Saturday, August 20, 2005

Intelligent Design and the Smithsonian

The New York Times

Intelligent Design and the Smithsonian

The Smithsonian Institution can't seem to disentangle itself from the clutches of the anti-evolution crowd. Earlier this year, the Smithsonian's natural history museum discovered to its dismay that it had agreed to be the host and co-sponsor of a movie intended to undercut the theory of evolution and make the case for "intelligent design," the idea that an intelligent agent had a hand in designing the universe. Only after intelligent-design proponents started chortling on the Internet about their stunning coup in co-opting the Smithsonian did museum officials reverse course and withdraw their sponsorship, while allowing the film to be shown.

Now comes word that a little-known government office has accused the Smithsonian of retaliating against a scientist who slipped an article promoting intelligent design into an obscure journal that has only very loose connections to the Smithsonian. That judgment, by the United States Office of Special Counsel, a federal agency set up to protect whistle-blowers, is the latest twist in a case that started with the publication of the article last year in the Proceedings of the Biological Society of Washington.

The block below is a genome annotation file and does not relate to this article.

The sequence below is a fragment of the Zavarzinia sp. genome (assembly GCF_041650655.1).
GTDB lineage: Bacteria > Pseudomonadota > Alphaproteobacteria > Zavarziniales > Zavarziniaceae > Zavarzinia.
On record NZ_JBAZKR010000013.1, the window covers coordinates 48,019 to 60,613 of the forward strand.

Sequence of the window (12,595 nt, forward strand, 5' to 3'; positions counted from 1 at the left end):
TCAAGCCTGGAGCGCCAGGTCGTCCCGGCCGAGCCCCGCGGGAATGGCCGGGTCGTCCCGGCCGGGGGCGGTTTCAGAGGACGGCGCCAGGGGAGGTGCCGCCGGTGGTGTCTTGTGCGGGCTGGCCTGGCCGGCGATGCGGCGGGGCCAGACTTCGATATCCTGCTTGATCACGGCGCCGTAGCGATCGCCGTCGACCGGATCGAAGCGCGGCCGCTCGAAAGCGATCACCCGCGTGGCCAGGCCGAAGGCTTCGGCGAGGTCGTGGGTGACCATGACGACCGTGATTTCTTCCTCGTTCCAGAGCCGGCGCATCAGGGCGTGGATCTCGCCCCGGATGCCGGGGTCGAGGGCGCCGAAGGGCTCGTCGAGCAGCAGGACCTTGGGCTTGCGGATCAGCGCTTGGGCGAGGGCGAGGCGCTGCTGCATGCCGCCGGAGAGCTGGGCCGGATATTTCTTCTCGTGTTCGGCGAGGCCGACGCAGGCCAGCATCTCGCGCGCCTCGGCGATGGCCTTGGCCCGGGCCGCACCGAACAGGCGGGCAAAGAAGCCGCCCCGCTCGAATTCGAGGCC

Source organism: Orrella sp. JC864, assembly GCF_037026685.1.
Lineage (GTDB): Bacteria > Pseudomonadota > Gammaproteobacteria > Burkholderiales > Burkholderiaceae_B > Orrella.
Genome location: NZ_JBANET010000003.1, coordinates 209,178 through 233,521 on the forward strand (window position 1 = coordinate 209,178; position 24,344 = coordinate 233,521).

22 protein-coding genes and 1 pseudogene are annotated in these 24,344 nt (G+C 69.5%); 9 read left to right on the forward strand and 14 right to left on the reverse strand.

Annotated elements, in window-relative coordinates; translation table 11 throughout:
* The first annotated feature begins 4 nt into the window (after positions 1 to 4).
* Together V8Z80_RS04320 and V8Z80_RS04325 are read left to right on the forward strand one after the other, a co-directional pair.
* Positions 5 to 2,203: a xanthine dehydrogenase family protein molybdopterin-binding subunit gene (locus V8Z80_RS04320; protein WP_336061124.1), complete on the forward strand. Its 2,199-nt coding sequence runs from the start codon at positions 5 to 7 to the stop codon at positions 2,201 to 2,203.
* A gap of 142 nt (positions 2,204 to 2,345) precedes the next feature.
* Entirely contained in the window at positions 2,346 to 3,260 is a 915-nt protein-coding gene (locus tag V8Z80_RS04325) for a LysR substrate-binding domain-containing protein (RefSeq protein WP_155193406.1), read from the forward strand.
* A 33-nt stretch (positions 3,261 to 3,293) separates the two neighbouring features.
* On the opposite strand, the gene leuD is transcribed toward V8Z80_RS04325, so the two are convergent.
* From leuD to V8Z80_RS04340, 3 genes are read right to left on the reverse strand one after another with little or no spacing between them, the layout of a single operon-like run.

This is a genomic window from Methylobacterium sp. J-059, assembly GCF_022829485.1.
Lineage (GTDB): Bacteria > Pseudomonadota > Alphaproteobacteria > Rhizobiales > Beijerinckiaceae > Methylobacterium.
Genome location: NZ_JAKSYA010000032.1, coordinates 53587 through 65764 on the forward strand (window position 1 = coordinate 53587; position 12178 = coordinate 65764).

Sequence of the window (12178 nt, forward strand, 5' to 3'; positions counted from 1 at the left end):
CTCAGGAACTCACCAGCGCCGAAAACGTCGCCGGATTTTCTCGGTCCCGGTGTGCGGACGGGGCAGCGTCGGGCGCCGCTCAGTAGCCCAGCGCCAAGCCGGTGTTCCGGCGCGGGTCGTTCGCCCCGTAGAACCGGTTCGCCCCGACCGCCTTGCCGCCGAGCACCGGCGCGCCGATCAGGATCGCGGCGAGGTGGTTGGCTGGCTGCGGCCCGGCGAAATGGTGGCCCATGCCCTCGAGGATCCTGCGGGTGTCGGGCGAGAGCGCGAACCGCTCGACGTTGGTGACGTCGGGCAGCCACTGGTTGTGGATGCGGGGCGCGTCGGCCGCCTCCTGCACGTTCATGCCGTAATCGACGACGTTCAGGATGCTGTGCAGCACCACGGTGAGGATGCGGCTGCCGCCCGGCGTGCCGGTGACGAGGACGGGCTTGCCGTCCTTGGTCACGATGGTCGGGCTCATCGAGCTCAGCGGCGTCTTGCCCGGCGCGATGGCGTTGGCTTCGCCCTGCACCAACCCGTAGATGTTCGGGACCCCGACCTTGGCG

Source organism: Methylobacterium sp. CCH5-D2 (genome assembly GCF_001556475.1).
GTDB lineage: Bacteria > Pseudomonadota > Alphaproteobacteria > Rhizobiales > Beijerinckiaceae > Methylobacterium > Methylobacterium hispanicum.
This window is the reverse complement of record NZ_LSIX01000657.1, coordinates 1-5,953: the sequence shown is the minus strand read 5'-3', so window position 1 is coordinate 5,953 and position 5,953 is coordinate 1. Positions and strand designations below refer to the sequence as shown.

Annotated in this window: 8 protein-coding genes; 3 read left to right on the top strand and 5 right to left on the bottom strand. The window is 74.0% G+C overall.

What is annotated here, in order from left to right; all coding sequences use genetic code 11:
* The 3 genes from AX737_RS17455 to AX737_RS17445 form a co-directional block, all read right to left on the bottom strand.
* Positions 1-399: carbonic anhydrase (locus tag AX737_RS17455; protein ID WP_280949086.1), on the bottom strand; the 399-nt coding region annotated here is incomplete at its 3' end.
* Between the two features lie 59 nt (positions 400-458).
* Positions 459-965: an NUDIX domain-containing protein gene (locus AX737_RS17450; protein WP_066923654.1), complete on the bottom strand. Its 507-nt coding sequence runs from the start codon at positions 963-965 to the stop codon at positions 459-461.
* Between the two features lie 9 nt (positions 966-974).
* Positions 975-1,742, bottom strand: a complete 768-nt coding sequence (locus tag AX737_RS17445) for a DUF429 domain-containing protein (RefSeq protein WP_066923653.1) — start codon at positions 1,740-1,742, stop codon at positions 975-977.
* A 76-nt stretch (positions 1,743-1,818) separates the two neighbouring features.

The article contended that evolution theory could not account for the great proliferation of life forms during the so-called Cambrian explosion some 530 million years ago, and that an intelligent agent was the best explanation. It set off an uproar among evolutionary biologists and was later disowned by the professional society that published it.

The editor who authorized publication, Richard Sternberg, filed a complaint contending that he had suffered reprisals. In an 11-page letter not yet officially released, the Office of Special Counsel said it had found support for his complaint but was dropping the investigation because he was not an employee of the Smithsonian, just a research associate.

E-mail notes show that several scientists and managers at the Smithsonian were extremely embarrassed and eager to push Mr. Sternberg out of his research niche, and that some dug around for material to discredit him. That may lead critics of evolution to see Mr. Sternberg as a martyr.

But those who see no place for intelligent design in the realm of science - and that includes us - will ruefully give him credit for maneuvering a brief for intelligent design into a peer-reviewed scientific journal, although how rigorous that review was remains a point of contention.